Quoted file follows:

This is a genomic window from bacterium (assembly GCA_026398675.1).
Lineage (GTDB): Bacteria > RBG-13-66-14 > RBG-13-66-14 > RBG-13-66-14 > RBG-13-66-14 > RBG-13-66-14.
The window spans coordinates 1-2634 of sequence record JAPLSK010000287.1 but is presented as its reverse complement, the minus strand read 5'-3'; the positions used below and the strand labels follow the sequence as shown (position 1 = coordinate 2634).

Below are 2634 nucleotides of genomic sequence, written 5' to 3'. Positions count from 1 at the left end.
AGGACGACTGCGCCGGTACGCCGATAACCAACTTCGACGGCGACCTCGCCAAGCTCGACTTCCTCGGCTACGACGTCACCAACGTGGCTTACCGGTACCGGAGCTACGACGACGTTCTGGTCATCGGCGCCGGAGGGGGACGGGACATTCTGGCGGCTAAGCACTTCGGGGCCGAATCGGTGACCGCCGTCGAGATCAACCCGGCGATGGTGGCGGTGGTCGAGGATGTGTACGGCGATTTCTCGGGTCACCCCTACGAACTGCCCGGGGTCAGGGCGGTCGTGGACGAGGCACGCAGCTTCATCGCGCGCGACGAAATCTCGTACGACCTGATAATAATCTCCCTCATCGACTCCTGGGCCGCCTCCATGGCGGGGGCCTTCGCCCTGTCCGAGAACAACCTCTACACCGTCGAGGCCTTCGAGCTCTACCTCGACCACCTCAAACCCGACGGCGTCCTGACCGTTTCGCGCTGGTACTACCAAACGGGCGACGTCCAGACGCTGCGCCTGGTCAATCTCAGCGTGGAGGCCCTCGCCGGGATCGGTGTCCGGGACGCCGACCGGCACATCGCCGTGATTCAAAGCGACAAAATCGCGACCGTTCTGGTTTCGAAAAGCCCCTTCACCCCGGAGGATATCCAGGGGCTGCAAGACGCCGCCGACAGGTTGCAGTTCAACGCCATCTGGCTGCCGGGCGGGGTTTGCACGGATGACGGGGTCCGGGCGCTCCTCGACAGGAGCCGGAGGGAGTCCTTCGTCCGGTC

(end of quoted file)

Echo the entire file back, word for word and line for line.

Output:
This is a genomic window from bacterium (assembly GCA_026398675.1).
Lineage (GTDB): Bacteria > RBG-13-66-14 > RBG-13-66-14 > RBG-13-66-14 > RBG-13-66-14 > RBG-13-66-14.
The window spans coordinates 1-2634 of sequence record JAPLSK010000287.1 but is presented as its reverse complement, the minus strand read 5'-3'; the positions used below and the strand labels follow the sequence as shown (position 1 = coordinate 2634).

Below are 2634 nucleotides of genomic sequence, written 5' to 3'. Positions count from 1 at the left end.
AGGACGACTGCGCCGGTACGCCGATAACCAACTTCGACGGCGACCTCGCCAAGCTCGACTTCCTCGGCTACGACGTCACCAACGTGGCTTACCGGTACCGGAGCTACGACGACGTTCTGGTCATCGGCGCCGGAGGGGGACGGGACATTCTGGCGGCTAAGCACTTCGGGGCCGAATCGGTGACCGCCGTCGAGATCAACCCGGCGATGGTGGCGGTGGTCGAGGATGTGTACGGCGATTTCTCGGGTCACCCCTACGAACTGCCCGGGGTCAGGGCGGTCGTGGACGAGGCACGCAGCTTCATCGCGCGCGACGAAATCTCGTACGACCTGATAATAATCTCCCTCATCGACTCCTGGGCCGCCTCCATGGCGGGGGCCTTCGCCCTGTCCGAGAACAACCTCTACACCGTCGAGGCCTTCGAGCTCTACCTCGACCACCTCAAACCCGACGGCGTCCTGACCGTTTCGCGCTGGTACTACCAAACGGGCGACGTCCAGACGCTGCGCCTGGTCAATCTCAGCGTGGAGGCCCTCGCCGGGATCGGTGTCCGGGACGCCGACCGGCACATCGCCGTGATTCAAAGCGACAAAATCGCGACCGTTCTGGTTTCGAAAAGCCCCTTCACCCCGGAGGATATCCAGGGGCTGCAAGACGCCGCCGACAGGTTGCAGTTCAACGCCATCTGGCTGCCGGGCGGGGTTTGCACGGATGACGGGGTCCGGGCGCTCCTCGACAGGAGCCGGAGGGAGTCCTTCGTCCGGTC